Along with the curious old-timers and the young locals trying their first Cassell’s burger, we went to check the new place out. The space is large, but the high ceilings and plate glass windows make it feel enormous. Its pristine white walls are adorned with signage from the old Cassell’s. It is clearly an homage to the beloved burger joint. Christian Page, previously of Short Order at the Farmer’s Market, is using the original crossfire broiler designed by Al himself. The broiler cooks the burgers on both sides simultaneously at 500 degrees, giving it its trademark char. The cooktop is slanted to allow the grease to run off into drip pans. The kitchen also uses the original grinder, patty press and recipes. The counter was fashioned from wood taken from the original restaurant, and they even use the original tables and chairs.
Although it is no longer run cafeteria style, food is served on cafeteria trays. Directly on the trays — no plates except for breakfast, and I would imagine for salads. The servers are extremely friendly; two of them actually bumped into each other trying to help me last week. They are knowledgeable about the menu, and if they couldn’t answer a question, they immediately found someone who could.
You still have the option of a 1/3 or 2/3 pound patty. Christian Page puts fresh Colorado chuck and brisket through a coarse grind twice. And yes, it has that longed-for trademark char. The new restaurant features house-made mayonnaise and lemonade just like Al’s. They also mix whole grain mustard and mayo to make a popular condiment. The only thing they don’t make is the ketchup. For your cheeseburger, you still get a choice between Swiss or American. The large sesame seed buns have been replaced by soft but sturdy Parker House buns. The new restaurant makes Al’s popular half-mashed potato salad, which gets its heat from Coleman’s Hot Mustard, not horseradish, as many people think. At first, the restaurant planned to keep French fries off the menu to honor Al Cassell’s memory, but they have caved and now serve fries.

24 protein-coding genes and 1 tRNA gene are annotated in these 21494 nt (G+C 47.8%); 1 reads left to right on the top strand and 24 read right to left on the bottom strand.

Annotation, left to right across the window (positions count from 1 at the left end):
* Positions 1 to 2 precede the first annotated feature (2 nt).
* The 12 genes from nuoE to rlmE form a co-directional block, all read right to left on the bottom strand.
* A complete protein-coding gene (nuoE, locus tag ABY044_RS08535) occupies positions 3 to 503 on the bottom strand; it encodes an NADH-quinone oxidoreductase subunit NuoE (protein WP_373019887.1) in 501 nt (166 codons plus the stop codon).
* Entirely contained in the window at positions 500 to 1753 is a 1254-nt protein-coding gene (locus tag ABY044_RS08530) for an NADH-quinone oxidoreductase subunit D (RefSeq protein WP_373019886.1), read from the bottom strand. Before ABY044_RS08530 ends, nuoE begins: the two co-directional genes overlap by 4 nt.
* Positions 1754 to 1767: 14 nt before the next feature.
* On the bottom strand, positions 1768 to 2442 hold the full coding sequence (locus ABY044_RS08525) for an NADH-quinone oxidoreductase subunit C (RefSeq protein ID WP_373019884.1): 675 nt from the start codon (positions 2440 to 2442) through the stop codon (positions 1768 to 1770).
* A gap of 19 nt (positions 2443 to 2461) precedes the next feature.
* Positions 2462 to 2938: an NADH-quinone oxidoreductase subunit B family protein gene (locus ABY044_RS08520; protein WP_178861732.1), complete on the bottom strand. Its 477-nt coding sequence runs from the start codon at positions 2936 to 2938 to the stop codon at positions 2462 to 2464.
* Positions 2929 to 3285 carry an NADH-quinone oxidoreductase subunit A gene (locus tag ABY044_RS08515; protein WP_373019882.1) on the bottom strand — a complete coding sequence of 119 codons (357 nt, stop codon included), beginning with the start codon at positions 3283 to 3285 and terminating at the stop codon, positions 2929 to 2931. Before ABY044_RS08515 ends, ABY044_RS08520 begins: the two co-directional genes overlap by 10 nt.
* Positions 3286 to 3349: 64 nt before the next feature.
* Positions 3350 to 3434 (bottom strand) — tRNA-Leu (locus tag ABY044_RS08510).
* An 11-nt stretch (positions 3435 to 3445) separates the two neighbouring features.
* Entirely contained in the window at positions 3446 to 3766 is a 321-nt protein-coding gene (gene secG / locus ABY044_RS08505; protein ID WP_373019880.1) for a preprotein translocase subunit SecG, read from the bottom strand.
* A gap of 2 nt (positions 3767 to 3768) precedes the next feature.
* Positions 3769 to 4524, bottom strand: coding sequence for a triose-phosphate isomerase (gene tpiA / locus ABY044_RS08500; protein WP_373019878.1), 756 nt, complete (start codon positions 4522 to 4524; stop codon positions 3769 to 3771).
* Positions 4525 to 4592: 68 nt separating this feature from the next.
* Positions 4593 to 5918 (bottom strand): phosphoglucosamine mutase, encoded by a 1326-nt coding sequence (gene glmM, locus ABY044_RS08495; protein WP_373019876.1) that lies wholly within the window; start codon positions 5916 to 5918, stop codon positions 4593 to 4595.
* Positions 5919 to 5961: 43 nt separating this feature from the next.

The Patty Melt is served on a thicker rye bread than Al used to use, but it is possibly the best Patty Melt in town. The crispy, buttery toast allows the flavor of the quality beef to be more pronounced than when it is encased in a big, fluffy bun and drowned in toppings. The 500 degree heat of the broiler makes the Swiss cheese inside the sandwich melt like lava, while edges are converted into sheets of crispy cheese that beg to be picked off.
I approached the tuna poached in pickle brine with some trepidation. Yes, it was picklish, but not in an off-putting way. The only thing I have been disappointed with is the egg salad, which is runny, unwieldy and bland. It is also a strangely bright shade of yellow. The grilled ham and cheese sandwich looked inviting, as did the salads. But who’s fooling who? We are never going to walk into this place an order a salad.